At a two-day Guerrilla Selling seminar in Nairobi, Kenya, I was recently reminded of the importance of being self-sufficient on the road.  Africa is like a whole other country, and it’s hard to find stuff, especially the good stuff.  The same could be said of Lincoln, Nebraska.  Professional speakers take responsibility for their own comfort and equipment, and are always prepared for disaster.

Your Professional Speaker’s Gig bag should contain:

  1. Your laptop
  2. An extra, dedicated computer power supply that stays in your bag.  I recommend the universal Targus AC70U for PCs, $31.99; for Macs, $89.00 at the Apple Store. Leave the factory version at your desk and you’ll never make the mistake of forgetting to pack it. And you won’t be heartbroken when you leave the replacement behind at a venue. 
  3. Your own PowerPoint controller. (I highly recommend the Logitech Professional Presenter R800, which includes a green laser and a cool timer that vibrates to tell you when to shut the hell up).
  4. A small portable mouse (a cheap one works fine; you won’t be using it that much.)
  5. Copy of your room setup instructions. The hotel will have lost the one you sent ahead. Trust this. And carry a version in Spanish, for when you’re working in Latin American markets like Miami or LA.
  6. Copy of your standard introduction, printed in 24-point type. Your introducer will have forgotten the one you sent ahead.
  7. Color copy of your passport (and applicable visas)
  8. Color copy of your drivers’ license (enlarged 2x)
  9. Copy of your install files for Microsoft Office for when you’re sitting in a FedEx finishing your handouts at 2:00 AM and you need that obscure printer driver.
  10. A 32 gig USB flash drive for backing up your presentation, and another to sneakernet it between platforms. Better still, carry the backup in your pocket or purse when you travel (I wear mine on a lanyard ’round my neck). It will save your show when your laptop dies or is stolen out of the meeting room while you run to the rest room. (Yes, it did.)
  11. Portable travel alarm clock with a display that you can read from across the stage.  Better still, a 14-inch diameter old-school clock from WalMart with hands that point and 12 numbers you can recognize. Use a push-pin to hang it on the back wall.  If you pay more than $10.00, it was too much, because you will inevitably leave it behind at a venue.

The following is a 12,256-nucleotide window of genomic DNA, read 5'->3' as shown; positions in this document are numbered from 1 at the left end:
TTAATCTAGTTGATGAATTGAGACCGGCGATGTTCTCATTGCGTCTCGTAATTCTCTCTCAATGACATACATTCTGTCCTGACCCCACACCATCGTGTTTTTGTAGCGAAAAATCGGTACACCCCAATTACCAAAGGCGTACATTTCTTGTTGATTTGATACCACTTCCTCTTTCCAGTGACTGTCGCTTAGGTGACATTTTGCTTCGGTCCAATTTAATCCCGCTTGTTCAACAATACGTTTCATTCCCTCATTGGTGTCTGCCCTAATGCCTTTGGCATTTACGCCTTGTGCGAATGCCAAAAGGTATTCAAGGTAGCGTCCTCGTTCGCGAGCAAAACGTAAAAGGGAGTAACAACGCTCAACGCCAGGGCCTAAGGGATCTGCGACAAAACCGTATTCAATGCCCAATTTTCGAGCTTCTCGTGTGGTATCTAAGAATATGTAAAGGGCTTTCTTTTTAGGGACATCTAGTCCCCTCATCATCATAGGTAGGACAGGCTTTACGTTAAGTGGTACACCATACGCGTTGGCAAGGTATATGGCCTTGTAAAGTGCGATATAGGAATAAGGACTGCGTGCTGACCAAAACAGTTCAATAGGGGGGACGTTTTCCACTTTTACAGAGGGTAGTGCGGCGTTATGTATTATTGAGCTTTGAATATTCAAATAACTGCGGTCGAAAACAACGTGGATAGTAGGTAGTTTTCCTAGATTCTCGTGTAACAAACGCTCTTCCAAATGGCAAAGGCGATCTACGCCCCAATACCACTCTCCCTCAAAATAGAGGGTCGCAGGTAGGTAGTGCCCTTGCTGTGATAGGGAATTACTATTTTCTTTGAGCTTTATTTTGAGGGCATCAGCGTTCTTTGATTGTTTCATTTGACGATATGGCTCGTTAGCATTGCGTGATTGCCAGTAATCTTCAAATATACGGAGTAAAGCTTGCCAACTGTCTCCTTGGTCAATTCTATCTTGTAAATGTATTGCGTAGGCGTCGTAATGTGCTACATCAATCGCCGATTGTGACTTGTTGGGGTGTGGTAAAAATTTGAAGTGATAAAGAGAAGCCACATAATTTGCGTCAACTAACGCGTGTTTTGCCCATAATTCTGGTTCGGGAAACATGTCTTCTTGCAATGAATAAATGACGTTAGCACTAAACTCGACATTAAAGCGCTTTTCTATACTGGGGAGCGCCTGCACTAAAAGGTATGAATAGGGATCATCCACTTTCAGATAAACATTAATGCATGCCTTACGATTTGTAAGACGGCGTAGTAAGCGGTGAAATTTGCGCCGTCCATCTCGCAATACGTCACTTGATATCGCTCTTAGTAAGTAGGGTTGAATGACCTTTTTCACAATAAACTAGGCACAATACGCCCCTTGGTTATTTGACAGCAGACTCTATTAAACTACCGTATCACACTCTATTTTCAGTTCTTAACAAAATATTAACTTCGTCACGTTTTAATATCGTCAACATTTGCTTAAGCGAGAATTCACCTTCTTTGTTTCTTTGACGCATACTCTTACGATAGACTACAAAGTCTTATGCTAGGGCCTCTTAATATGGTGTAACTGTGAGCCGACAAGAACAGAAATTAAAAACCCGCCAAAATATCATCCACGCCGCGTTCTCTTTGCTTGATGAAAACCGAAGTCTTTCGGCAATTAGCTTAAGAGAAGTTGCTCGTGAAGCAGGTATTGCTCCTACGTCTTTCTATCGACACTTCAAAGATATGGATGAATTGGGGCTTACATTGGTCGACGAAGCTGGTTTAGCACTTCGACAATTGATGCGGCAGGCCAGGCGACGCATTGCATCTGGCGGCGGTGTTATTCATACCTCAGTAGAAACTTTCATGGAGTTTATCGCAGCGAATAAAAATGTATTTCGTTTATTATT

12. Portable digital thermometer, to settle the argument between the whining guest who insists it’s too cold and the hotel engineer.
  13. Fully loaded iPod/iPhone, with royalty-free music that you can play during walk-in and breaks, plus news podcasts, a movie, and a favorite TV show or two for the plane ride.   Check out The Music Bakery for affordable tracks that won’t get you busted by BMI.  ShutterStock offers a similar royalty-free subscription.
  14. Spare iPod/iPhone USB cord, AC charger, and cigarette-lighter adapter.
  15. A spare pair of earbuds so you can listen on the plane.  (Better still, see #17.)
  16. A stereo 1/8″ (mini) phone to 2 mono 1/4″ phone send return (insert) cable so you can plug the laptop or phone directly into the sound system (Google it, or write it down and ask the geek at BestBuy while you’re buying the thermometer).
  17. Noise canceling headphones.  I highly recommend the Bose Quiet Comfort 35’s ($349.95).  They make on-board movies sound great, and are a great comfort when seated next to the inconsolable baby.  A pack of Mack’s Pillow Soft Silicone earplugs ($5.79 at Walgreens) are a distant second choice.
  18. Three or four spare Duracell AAA, and AA batteries to power your, mic, remote and headphones.  The coppertops really do last longer.
  19. Package of 2 fresh Duracell 12 Volt batteries (the square ones) for the wireless microphones.  The ones that AV company buys in bulk are carefully engineered to go dead in the middle of your gig. ALWAYS replace them before you go on, weather they need it or not.
  20. Package of Halls Honey Lemon Cough Drops (the Cherry ones make your tongue look weird).
  21. Pack of chewable Pepto Bismo tablets for after the taco bar fiesta buffet.
  22. Package of Imodium AD (for when the Pepto Bismo doesn’t help).
  23. Melatonin tablets. The absolute best herbal remedy for jet lag. Take 20 mg an hour or two before sleepy time. I find they work best when taken with a double Gin-and-Tonic.
  24. Blindfold for airplane sleepy time. (Also handy for terminating unwanted conversations with annoying seatmates.) You can buy them in most airport shops, but they hand them out free in first class, so ask the cabin crew for one on your next long haul.
  25. A crisp $100 bill (series 2000 or later; some overseas hotels won’t accept the older ones; too easy to counterfeit.) Hide it in a zippered pocket of your computer bag. Your old buddy Ben can bail you out of a lot of trouble, just about anywhere.
  26. Five $20’s for tipping the hotel housemen, when, at midnight, you have to ask them to reset the whole ballroom classroom style.
  27. (Bonus) And if you use a Mac, you’ll need an extra Mini Display Port-to-VGA or Thunderbolt-to-VGA video adapter ($19 online or $39 at the Apple store).  You’ll forget to pack yours and the hotel won’t have one.  
  28. (Bonus-bonus) Most digital projectors and TV’s now accept input from an HDMI (High-Definition Multimedia Interface) cable. Carry your own 25-footer for one-click compatibility.

All this, and more, fits neatly into my computer backpack. Not only has it saved my skin, but it’s saved the day for more than my share of other speakers as well.

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